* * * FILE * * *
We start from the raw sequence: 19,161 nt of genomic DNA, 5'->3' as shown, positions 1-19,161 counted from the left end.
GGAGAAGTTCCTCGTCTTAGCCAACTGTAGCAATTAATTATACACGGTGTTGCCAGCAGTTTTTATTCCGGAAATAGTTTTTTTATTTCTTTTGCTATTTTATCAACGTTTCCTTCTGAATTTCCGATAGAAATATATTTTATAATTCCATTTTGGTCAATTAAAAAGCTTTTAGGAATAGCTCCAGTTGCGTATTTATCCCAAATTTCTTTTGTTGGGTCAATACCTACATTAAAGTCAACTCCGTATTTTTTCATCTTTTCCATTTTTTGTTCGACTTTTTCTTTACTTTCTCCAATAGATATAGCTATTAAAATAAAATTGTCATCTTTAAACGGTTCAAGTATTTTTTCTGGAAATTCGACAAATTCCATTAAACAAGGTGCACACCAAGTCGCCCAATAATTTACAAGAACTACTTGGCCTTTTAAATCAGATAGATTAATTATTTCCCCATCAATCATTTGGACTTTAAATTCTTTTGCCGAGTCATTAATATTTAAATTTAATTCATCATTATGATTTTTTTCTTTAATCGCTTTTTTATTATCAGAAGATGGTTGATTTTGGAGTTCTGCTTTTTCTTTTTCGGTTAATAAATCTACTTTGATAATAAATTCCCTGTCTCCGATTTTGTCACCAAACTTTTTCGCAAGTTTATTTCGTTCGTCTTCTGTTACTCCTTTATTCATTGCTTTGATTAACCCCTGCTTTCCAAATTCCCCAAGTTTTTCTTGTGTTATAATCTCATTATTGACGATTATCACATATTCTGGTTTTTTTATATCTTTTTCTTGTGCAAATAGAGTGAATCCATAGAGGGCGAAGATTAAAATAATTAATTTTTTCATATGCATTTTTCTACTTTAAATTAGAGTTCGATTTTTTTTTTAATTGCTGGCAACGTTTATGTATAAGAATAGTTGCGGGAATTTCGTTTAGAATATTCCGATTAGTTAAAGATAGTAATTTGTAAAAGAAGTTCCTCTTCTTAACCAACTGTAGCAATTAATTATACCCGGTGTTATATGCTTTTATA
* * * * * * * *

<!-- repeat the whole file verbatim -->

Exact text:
We start from the raw sequence: 19,161 nt of genomic DNA, 5'->3' as shown, positions 1-19,161 counted from the left end.
GGAGAAGTTCCTCGTCTTAGCCAACTGTAGCAATTAATTATACACGGTGTTGCCAGCAGTTTTTATTCCGGAAATAGTTTTTTTATTTCTTTTGCTATTTTATCAACGTTTCCTTCTGAATTTCCGATAGAAATATATTTTATAATTCCATTTTGGTCAATTAAAAAGCTTTTAGGAATAGCTCCAGTTGCGTATTTATCCCAAATTTCTTTTGTTGGGTCAATACCTACATTAAAGTCAACTCCGTATTTTTTCATCTTTTCCATTTTTTGTTCGACTTTTTCTTTACTTTCTCCAATAGATATAGCTATTAAAATAAAATTGTCATCTTTAAACGGTTCAAGTATTTTTTCTGGAAATTCGACAAATTCCATTAAACAAGGTGCACACCAAGTCGCCCAATAATTTACAAGAACTACTTGGCCTTTTAAATCAGATAGATTAATTATTTCCCCATCAATCATTTGGACTTTAAATTCTTTTGCCGAGTCATTAATATTTAAATTTAATTCATCATTATGATTTTTTTCTTTAATCGCTTTTTTATTATCAGAAGATGGTTGATTTTGGAGTTCTGCTTTTTCTTTTTCGGTTAATAAATCTACTTTGATAATAAATTCCCTGTCTCCGATTTTGTCACCAAACTTTTTCGCAAGTTTATTTCGTTCGTCTTCTGTTACTCCTTTATTCATTGCTTTGATTAACCCCTGCTTTCCAAATTCCCCAAGTTTTTCTTGTGTTATAATCTCATTATTGACGATTATCACATATTCTGGTTTTTTTATATCTTTTTCTTGTGCAAATAGAGTGAATCCATAGAGGGCGAAGATTAAAATAATTAATTTTTTCATATGCATTTTTCTACTTTAAATTAGAGTTCGATTTTTTTTTTAATTGCTGGCAACGTTTATGTATAAGAATAGTTGCGGGAATTTCGTTTAGAATATTCCGATTAGTTAAAGATAGTAATTTGTAAAAGAAGTTCCTCTTCTTAACCAACTGTAGCAATTAATTATACCCGGTGTTATATGCTTTTATA